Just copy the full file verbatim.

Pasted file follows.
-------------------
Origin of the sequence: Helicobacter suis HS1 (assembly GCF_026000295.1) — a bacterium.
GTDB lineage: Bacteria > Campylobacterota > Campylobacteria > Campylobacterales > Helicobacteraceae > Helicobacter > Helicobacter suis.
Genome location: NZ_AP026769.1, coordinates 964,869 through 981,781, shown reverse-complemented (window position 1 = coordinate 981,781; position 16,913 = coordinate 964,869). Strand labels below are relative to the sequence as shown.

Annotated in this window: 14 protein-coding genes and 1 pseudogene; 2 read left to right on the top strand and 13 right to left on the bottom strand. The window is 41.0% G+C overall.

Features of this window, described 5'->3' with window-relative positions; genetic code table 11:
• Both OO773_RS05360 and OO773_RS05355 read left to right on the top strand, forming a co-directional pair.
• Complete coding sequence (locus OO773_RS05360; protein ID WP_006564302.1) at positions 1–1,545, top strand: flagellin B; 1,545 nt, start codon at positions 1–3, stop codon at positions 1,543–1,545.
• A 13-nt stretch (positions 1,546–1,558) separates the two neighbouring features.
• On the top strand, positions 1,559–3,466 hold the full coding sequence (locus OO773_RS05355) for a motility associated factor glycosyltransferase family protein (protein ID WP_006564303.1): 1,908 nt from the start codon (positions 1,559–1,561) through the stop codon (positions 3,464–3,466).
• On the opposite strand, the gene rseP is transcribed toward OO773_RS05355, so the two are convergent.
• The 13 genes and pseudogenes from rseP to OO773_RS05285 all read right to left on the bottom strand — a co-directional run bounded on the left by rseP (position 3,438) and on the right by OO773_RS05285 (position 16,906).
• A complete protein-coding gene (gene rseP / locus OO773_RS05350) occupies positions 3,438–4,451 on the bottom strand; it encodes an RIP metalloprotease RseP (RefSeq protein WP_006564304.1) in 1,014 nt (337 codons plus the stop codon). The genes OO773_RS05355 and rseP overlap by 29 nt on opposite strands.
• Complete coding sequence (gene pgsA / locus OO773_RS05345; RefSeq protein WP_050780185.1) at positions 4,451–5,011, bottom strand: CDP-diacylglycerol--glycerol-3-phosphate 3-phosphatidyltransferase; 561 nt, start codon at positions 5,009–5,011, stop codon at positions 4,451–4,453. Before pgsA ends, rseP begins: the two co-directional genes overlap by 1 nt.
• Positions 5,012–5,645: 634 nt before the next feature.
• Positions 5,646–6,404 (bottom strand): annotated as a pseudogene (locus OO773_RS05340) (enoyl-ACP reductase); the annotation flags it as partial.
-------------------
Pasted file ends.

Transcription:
Origin of the sequence: Helicobacter suis HS1 (assembly GCF_026000295.1) — a bacterium.
GTDB lineage: Bacteria > Campylobacterota > Campylobacteria > Campylobacterales > Helicobacteraceae > Helicobacter > Helicobacter suis.
Genome location: NZ_AP026769.1, coordinates 964,869 through 981,781, shown reverse-complemented (window position 1 = coordinate 981,781; position 16,913 = coordinate 964,869). Strand labels below are relative to the sequence as shown.

Annotated in this window: 14 protein-coding genes and 1 pseudogene; 2 read left to right on the top strand and 13 right to left on the bottom strand. The window is 41.0% G+C overall.

Features of this window, described 5'->3' with window-relative positions; genetic code table 11:
• Both OO773_RS05360 and OO773_RS05355 read left to right on the top strand, forming a co-directional pair.
• Complete coding sequence (locus OO773_RS05360; protein ID WP_006564302.1) at positions 1–1,545, top strand: flagellin B; 1,545 nt, start codon at positions 1–3, stop codon at positions 1,543–1,545.
• A 13-nt stretch (positions 1,546–1,558) separates the two neighbouring features.
• On the top strand, positions 1,559–3,466 hold the full coding sequence (locus OO773_RS05355) for a motility associated factor glycosyltransferase family protein (protein ID WP_006564303.1): 1,908 nt from the start codon (positions 1,559–1,561) through the stop codon (positions 3,464–3,466).
• On the opposite strand, the gene rseP is transcribed toward OO773_RS05355, so the two are convergent.
• The 13 genes and pseudogenes from rseP to OO773_RS05285 all read right to left on the bottom strand — a co-directional run bounded on the left by rseP (position 3,438) and on the right by OO773_RS05285 (position 16,906).
• A complete protein-coding gene (gene rseP / locus OO773_RS05350) occupies positions 3,438–4,451 on the bottom strand; it encodes an RIP metalloprotease RseP (RefSeq protein WP_006564304.1) in 1,014 nt (337 codons plus the stop codon). The genes OO773_RS05355 and rseP overlap by 29 nt on opposite strands.
• Complete coding sequence (gene pgsA / locus OO773_RS05345; RefSeq protein WP_050780185.1) at positions 4,451–5,011, bottom strand: CDP-diacylglycerol--glycerol-3-phosphate 3-phosphatidyltransferase; 561 nt, start codon at positions 5,009–5,011, stop codon at positions 4,451–4,453. Before pgsA ends, rseP begins: the two co-directional genes overlap by 1 nt.
• Positions 5,012–5,645: 634 nt before the next feature.
• Positions 5,646–6,404 (bottom strand): annotated as a pseudogene (locus OO773_RS05340) (enoyl-ACP reductase); the annotation flags it as partial.